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Thread: Do we overrate skaters of past eras?

  1. #61
    Custom Title Mathman's Avatar
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    Quote Originally Posted by RABID View Post
    ...in reality they and their style of skating have long been surpassed.
    Modern skaters skate faster than the ladies off by-gone eras. Plus they can perform amazing tricks of athleticism, especially with respect to revolving in the air over and over many times.

    Still, you can't blame folks who are nostalgic over what has been sacrificed.

  2. #62
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    Quote Originally Posted by Mathman View Post
    To me, the difference is that back then figure skating was more artsy and now it is more sporty.
    I don't think that's necessarily true.

    First, when is "back then"? Are we talking about early 1970s/Janet Lynn specifically?

    Up until that time, the majority of the results depended on how precisely skaters could trace circles on the ice -- not exactly thrilling to watch from either a sporty or an artistic point of view -- pure technique, not of much interest to the general public.

    Which had been slowly changing and experienced one big change (introduction of the short program) specifically because of Lynn while she was still competing.

    For just the freeskating part of the competition, I have no firsthand knowledge of what judges were looking for in that era. But I did skate a few years later and I did hear from coaches and more advanced fellow skaters about flutzes (not sure if I heard that exact term in the 70s, but definitely in rinks in the 90s before I heard it online), cheated jumps, traveling spins, etc. Technique did matter. Edges mattered, speed mattered, etc.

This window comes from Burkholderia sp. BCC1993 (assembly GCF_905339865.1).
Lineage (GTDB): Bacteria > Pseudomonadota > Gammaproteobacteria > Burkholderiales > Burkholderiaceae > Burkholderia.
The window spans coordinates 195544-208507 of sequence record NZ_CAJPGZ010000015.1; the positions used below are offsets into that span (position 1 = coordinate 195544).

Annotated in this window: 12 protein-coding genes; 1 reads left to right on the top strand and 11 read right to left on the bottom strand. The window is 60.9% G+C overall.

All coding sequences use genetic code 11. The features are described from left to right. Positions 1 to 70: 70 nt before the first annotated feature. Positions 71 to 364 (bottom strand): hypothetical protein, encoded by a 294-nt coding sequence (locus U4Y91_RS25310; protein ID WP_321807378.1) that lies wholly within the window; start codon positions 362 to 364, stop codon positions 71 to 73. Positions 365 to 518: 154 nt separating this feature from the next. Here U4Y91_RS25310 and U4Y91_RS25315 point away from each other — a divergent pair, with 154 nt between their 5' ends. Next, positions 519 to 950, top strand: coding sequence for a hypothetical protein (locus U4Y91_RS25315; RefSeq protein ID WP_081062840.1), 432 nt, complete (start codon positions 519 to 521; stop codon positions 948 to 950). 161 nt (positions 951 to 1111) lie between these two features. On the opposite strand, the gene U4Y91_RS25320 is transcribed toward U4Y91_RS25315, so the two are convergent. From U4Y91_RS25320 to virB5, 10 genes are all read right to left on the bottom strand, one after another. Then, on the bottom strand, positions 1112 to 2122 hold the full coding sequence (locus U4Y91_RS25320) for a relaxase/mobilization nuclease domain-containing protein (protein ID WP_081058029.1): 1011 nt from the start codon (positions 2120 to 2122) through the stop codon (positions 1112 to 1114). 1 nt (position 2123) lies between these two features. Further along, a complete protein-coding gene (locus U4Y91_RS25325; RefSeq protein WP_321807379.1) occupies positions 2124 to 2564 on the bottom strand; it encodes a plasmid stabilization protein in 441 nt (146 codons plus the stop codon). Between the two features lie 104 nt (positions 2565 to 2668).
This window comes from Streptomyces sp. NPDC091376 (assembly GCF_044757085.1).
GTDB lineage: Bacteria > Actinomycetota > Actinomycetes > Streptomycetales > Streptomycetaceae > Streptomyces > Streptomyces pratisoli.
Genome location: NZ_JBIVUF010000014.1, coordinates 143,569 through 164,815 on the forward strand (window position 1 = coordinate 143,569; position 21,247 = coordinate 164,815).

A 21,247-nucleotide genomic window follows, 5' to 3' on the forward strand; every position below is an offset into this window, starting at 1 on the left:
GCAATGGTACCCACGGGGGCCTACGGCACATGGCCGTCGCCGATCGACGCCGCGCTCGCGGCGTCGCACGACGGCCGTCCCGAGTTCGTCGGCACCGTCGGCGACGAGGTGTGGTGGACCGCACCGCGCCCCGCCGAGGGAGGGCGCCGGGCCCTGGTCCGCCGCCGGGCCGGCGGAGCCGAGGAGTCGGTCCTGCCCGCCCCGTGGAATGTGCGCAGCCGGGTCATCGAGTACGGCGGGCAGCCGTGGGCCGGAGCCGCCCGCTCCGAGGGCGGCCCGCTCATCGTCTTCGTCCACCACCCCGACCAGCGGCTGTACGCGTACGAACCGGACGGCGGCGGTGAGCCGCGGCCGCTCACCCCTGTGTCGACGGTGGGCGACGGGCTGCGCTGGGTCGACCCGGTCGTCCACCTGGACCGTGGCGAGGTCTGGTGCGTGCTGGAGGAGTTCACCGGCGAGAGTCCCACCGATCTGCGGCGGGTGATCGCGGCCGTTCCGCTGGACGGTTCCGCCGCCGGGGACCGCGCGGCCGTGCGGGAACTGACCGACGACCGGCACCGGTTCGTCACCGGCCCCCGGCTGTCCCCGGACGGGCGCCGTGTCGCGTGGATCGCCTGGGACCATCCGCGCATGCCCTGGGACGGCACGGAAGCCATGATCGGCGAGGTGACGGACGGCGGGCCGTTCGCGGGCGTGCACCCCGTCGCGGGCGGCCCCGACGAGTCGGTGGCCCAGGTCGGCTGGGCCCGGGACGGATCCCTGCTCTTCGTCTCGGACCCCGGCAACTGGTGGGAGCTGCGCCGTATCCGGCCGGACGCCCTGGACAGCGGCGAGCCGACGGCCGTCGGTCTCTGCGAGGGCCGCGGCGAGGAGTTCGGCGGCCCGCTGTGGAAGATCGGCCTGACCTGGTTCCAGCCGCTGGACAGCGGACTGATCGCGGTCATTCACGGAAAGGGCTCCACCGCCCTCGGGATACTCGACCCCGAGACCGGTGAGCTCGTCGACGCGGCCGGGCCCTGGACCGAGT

Counting difficult jumps was less important than overall impression, but a lot of that overall impression in the technical merit mark was based on technique, including fine points of less interest to the general public. A triple jump was exciting because it was rare especially among women, but a big clean double axel was important in the way that triple axel later became for men.

    "Artistry" mattered too, but my impression of all the skaters I've watched from that era -- not just the few (primarily Lynn, Curry, Cranston from the 70s) who revolutionized the artistic side of the sport -- is that "artistry" mainly consisted of skating with good carriage and form, in interesting patterns, in time with the music. A coherent point of view was rare and not necessary to trump good technique.

    Being able to skate with freedom and expressive upper body movement at all was what set someone like Lynn (and Laurence Owen a decade earlier) apart from her contemporaries. Definitely valued, but probably not the norm. So much of the training was focused on preciseness and stillness in the upper body, which left most of the expression for most skaters in the arms and the rhythm of the stroking and steps, if they focused on artistry at all. Emphasis on refined body line was also fairly new, popularized by Peggy Fleming and the Protopopovs.

    Dick Button talked a lot about artistry on US broadcasts. Certainly it was easier for TV audiences to relate to than technical details, which he often skimmed over, perhaps on advice from the TV producers. (Also, for what it's worth, he married Janet Lynn's coach the same year Lynn retired from competition.)